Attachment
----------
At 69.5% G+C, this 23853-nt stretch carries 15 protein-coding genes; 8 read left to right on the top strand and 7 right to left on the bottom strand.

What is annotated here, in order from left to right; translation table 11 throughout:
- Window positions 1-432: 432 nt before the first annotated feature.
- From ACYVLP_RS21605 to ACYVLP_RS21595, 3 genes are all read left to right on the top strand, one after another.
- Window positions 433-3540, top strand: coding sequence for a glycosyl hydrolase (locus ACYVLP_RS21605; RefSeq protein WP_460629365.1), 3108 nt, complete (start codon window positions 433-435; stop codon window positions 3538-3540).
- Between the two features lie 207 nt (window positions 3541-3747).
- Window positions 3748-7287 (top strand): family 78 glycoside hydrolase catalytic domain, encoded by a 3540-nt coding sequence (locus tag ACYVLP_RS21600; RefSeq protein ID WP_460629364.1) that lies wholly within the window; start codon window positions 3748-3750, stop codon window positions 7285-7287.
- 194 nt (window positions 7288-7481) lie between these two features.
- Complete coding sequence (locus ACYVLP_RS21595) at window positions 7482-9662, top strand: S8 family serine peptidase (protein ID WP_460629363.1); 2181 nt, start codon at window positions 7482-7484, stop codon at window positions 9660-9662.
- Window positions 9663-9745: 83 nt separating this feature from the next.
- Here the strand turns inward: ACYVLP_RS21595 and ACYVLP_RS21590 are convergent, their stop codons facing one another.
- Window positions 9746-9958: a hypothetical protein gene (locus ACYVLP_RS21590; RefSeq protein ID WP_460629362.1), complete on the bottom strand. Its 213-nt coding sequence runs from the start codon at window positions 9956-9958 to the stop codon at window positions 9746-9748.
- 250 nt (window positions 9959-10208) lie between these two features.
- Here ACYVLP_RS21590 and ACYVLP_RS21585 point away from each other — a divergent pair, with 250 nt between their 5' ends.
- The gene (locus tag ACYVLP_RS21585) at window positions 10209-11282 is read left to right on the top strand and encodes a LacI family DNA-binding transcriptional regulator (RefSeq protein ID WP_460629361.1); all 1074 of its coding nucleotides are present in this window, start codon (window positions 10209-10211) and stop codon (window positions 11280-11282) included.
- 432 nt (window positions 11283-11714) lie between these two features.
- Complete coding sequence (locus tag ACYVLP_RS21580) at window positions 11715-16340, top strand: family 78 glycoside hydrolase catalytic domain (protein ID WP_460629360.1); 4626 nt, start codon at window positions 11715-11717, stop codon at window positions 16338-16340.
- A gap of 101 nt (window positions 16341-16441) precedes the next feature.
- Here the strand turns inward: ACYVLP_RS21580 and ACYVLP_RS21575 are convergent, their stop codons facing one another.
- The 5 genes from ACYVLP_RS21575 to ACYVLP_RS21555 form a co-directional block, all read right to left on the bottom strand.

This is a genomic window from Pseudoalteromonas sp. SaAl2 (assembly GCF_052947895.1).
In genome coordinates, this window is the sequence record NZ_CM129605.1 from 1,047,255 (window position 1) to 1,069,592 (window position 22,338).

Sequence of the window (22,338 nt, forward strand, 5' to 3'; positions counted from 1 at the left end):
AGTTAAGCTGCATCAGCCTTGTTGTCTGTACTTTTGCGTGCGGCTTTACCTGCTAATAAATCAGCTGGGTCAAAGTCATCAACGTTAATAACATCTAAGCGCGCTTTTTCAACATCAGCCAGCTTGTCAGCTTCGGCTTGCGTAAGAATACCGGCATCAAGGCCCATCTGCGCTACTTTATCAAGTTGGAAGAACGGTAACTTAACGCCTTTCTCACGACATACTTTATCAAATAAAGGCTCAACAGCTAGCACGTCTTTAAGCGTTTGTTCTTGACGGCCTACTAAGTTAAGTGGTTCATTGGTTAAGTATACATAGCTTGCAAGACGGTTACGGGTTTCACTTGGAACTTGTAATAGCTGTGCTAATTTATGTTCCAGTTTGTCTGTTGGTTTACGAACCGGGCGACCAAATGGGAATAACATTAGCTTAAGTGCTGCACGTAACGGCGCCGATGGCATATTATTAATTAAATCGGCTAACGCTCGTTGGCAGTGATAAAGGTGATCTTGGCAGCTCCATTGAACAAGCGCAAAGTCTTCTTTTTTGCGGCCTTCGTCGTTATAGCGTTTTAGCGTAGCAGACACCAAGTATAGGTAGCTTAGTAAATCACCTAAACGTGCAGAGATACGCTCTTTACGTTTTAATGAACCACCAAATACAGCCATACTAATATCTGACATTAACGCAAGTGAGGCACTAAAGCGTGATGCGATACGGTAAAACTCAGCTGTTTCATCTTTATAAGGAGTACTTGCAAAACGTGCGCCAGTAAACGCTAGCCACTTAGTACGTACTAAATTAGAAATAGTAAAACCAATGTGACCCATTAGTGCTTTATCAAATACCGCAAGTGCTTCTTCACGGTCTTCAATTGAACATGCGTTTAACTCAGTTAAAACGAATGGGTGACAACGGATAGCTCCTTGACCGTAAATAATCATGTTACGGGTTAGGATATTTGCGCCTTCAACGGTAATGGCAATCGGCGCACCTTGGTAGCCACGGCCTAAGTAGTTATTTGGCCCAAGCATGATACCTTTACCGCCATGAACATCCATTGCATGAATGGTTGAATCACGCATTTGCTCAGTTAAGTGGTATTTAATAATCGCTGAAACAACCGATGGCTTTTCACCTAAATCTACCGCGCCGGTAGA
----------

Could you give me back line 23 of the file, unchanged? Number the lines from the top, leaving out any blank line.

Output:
Sequence of the window (22,338 nt, forward strand, 5' to 3'; positions counted from 1 at the left end):